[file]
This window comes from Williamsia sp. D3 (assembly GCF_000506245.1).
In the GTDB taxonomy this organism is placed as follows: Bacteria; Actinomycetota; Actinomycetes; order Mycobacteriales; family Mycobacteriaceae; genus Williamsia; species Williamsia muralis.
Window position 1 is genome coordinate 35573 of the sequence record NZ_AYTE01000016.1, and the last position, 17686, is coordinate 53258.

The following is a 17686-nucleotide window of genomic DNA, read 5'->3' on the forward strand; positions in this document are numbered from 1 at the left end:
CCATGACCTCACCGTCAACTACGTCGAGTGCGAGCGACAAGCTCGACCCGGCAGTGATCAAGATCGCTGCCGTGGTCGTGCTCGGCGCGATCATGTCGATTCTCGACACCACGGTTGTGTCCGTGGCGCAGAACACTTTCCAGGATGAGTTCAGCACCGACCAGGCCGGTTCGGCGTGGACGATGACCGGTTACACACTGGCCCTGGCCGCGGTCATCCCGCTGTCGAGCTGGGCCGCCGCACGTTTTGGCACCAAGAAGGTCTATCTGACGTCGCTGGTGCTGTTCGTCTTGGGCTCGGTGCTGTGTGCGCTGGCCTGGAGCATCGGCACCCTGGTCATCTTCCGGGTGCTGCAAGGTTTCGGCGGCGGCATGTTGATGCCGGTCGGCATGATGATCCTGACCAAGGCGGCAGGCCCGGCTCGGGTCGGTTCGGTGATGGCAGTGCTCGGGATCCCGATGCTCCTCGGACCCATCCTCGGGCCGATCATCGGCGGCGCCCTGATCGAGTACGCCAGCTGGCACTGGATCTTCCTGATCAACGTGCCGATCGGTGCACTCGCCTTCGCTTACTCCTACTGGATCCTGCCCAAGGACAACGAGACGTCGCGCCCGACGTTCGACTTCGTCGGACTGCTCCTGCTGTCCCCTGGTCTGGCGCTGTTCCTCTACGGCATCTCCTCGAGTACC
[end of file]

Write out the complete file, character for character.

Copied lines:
This window comes from Williamsia sp. D3 (assembly GCF_000506245.1).
In the GTDB taxonomy this organism is placed as follows: Bacteria; Actinomycetota; Actinomycetes; order Mycobacteriales; family Mycobacteriaceae; genus Williamsia; species Williamsia muralis.
Window position 1 is genome coordinate 35573 of the sequence record NZ_AYTE01000016.1, and the last position, 17686, is coordinate 53258.

The following is a 17686-nucleotide window of genomic DNA, read 5'->3' on the forward strand; positions in this document are numbered from 1 at the left end:
CCATGACCTCACCGTCAACTACGTCGAGTGCGAGCGACAAGCTCGACCCGGCAGTGATCAAGATCGCTGCCGTGGTCGTGCTCGGCGCGATCATGTCGATTCTCGACACCACGGTTGTGTCCGTGGCGCAGAACACTTTCCAGGATGAGTTCAGCACCGACCAGGCCGGTTCGGCGTGGACGATGACCGGTTACACACTGGCCCTGGCCGCGGTCATCCCGCTGTCGAGCTGGGCCGCCGCACGTTTTGGCACCAAGAAGGTCTATCTGACGTCGCTGGTGCTGTTCGTCTTGGGCTCGGTGCTGTGTGCGCTGGCCTGGAGCATCGGCACCCTGGTCATCTTCCGGGTGCTGCAAGGTTTCGGCGGCGGCATGTTGATGCCGGTCGGCATGATGATCCTGACCAAGGCGGCAGGCCCGGCTCGGGTCGGTTCGGTGATGGCAGTGCTCGGGATCCCGATGCTCCTCGGACCCATCCTCGGGCCGATCATCGGCGGCGCCCTGATCGAGTACGCCAGCTGGCACTGGATCTTCCTGATCAACGTGCCGATCGGTGCACTCGCCTTCGCTTACTCCTACTGGATCCTGCCCAAGGACAACGAGACGTCGCGCCCGACGTTCGACTTCGTCGGACTGCTCCTGCTGTCCCCTGGTCTGGCGCTGTTCCTCTACGGCATCTCCTCGAGTACC